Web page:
Yeah. Growing up, [schizophrenia] was the root of all evil in my family. And my boyfriend, bless his heart, he is amazing. But he has no idea. He can try, but he can't even comprehend what it's like. So when you come across someone who goes through the same exact thing as you — it's — you don't even have to explain it. It's like one word, and they're like, oh yeah. Me, too. Definitely seeing other YouTubers, especially Rachel, it's definitely a support system.

Don Moore is 64 years old and from Portland, Ore. His daughter has schizophrenia and was diagnosed in 2003. A few years later, a friend of his saw Rachel's first video, Normal: Living with Schizophrenia, and sent it to him. "I saw that and I said, wow. That's so much like my family and my daughter and our experience," he says.

Don, what did it feel like when you first saw the videos?

Oh, I was in tears. Mostly I watched it myself. I watched it multiple times. It kind of changes you. You always hear the story that you're not alone. Well, in this case, truly, truly I was not the only one.

That [first video] was fascinating, when I saw her with her parents and talking about some of the difficulties. The parents would say wow, she'd be great and really wonderful and turn around and it would be like, whoa, who is this? I could relate to that. It's very hard to find someone who has a commonality of experience. And Rachel's' videos at first were like, wow. OK. Now I have something to see and something to compare with.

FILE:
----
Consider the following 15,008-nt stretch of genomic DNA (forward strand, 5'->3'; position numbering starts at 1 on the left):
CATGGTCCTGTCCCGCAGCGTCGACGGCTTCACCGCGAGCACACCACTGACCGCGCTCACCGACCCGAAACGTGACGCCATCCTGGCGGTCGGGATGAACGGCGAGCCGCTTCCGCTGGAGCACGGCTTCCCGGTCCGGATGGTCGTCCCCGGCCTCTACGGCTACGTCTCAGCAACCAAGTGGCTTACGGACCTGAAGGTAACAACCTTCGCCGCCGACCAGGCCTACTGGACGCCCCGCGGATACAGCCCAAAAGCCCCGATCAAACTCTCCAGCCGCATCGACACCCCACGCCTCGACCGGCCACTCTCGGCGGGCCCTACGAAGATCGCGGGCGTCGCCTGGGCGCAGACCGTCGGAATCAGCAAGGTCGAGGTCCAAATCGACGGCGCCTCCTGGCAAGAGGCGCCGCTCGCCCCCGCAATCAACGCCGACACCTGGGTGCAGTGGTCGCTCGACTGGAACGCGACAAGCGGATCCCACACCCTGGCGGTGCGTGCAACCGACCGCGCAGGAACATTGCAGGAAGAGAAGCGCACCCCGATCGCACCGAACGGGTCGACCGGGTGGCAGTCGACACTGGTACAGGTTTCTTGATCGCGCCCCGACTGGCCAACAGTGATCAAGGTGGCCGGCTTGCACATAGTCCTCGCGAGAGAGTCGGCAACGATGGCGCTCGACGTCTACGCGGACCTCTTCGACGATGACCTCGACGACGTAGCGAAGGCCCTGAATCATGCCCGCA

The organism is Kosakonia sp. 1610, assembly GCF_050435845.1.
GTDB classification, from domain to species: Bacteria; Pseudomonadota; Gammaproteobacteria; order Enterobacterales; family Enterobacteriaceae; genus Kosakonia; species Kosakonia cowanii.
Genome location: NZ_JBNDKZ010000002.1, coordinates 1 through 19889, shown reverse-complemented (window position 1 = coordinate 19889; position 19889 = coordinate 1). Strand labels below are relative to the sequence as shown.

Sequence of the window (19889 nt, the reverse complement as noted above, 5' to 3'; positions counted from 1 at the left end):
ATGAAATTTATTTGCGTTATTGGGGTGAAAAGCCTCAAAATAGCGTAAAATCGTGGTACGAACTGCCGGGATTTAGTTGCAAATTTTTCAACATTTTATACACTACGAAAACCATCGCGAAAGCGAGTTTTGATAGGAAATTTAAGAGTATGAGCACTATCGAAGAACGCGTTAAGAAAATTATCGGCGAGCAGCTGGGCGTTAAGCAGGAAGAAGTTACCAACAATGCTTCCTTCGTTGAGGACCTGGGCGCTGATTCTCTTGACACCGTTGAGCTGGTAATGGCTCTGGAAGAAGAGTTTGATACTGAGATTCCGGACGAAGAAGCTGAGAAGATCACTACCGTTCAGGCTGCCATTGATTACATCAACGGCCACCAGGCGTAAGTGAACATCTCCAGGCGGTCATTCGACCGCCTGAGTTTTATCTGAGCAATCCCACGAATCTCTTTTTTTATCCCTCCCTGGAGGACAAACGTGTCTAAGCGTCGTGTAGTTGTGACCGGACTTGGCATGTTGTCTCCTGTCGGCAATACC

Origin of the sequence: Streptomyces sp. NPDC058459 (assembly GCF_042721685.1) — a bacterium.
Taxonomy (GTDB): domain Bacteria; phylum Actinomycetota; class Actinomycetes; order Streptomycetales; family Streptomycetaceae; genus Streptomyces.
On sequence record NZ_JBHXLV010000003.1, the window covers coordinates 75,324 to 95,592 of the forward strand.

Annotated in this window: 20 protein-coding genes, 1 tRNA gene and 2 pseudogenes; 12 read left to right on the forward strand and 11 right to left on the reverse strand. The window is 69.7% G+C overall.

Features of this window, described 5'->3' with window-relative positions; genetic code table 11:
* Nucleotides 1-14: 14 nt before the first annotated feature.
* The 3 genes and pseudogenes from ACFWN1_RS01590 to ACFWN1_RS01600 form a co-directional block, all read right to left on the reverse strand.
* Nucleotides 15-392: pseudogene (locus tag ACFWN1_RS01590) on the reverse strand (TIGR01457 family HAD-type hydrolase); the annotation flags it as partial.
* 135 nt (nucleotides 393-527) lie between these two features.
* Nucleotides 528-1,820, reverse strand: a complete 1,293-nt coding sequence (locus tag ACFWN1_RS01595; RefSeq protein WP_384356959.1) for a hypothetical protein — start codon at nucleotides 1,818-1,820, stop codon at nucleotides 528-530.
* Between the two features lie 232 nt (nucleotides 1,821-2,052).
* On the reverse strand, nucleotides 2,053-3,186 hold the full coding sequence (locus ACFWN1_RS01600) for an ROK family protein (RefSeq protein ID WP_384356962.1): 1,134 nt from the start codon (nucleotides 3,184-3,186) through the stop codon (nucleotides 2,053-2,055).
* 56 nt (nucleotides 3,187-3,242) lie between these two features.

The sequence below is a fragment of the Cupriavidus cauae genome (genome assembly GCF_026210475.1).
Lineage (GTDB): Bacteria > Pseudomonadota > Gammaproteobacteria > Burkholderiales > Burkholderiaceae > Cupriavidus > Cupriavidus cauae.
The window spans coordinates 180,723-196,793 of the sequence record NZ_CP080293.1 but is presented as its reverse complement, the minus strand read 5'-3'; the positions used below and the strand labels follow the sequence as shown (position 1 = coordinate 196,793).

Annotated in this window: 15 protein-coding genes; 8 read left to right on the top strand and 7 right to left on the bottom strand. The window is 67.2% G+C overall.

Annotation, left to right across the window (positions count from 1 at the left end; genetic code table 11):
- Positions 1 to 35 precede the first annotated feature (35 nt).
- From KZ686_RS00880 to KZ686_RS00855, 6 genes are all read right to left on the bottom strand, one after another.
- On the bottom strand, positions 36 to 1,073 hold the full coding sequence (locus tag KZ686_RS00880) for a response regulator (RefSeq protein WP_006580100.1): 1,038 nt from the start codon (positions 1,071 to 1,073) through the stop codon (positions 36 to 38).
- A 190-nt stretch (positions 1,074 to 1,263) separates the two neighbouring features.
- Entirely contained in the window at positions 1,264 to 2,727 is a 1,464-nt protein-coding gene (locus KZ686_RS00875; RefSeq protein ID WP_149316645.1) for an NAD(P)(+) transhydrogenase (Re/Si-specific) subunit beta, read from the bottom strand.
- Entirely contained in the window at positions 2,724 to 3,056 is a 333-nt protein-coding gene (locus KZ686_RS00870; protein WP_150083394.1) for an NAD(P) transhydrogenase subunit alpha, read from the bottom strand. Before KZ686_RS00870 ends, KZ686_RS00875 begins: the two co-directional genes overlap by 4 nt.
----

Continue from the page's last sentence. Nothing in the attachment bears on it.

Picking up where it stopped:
When you watch Rachel's videos, does it help you recognize when your daughter started getting symptoms?

We noticed something wrong from birth. Whenever she would wake up, she would scream at the top of her lungs. One night this happened, my wife's sister was staying with us and she came over. My wife was rocking Tracy to sleep, and her sister said, what are you doing to that kid? It sounds awful. And Pamela said, I'm trying to comfort her.

And when I listen to Rachel describe her childhood, visualizing monsters and being disturbed or bothered by certain kinds of things, I could relate to that. That helped me understand some of the things I saw when I was with my daughter and I couldn't put my finger on exactly what they were.

What helped, exactly?

Rachel was good about explaining how she felt, what she was going through. My daughter tended to hide that. But now you could get a window into the mind of a young person who was going through this, and she was very descriptive about what was happening in her. My daughter was not. That helped me understand what I was seeing on the outside of my daughter. It helped me break through. It just helps you understand it. It's tremendous.

Think about this. You're trying to raise this kid and get them through high school. And at graduation, she didn't walk across the stage because she freaked out and did something else. She'd go off on standardized tests and be really brilliant, and then couldn't figure out how to do something really simple. And so you're sitting here, scratching your head, going why is this? It makes no sense.

Because you've been told by mental health professionals, oh, she doesn't have schizophrenia, that's really serious stuff. She's just depressed or whatever. You're sitting here trying to figure it out. When you have Rachel here talking about it, you just go, oh, OK. And it's part of a key that just helps unlock it.

For more on WNYC's Only Human podcast series on mental health, check here. You can stay in touch with @OnlyHuman on Twitter and @Only Human on Facebook.

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Angus Chen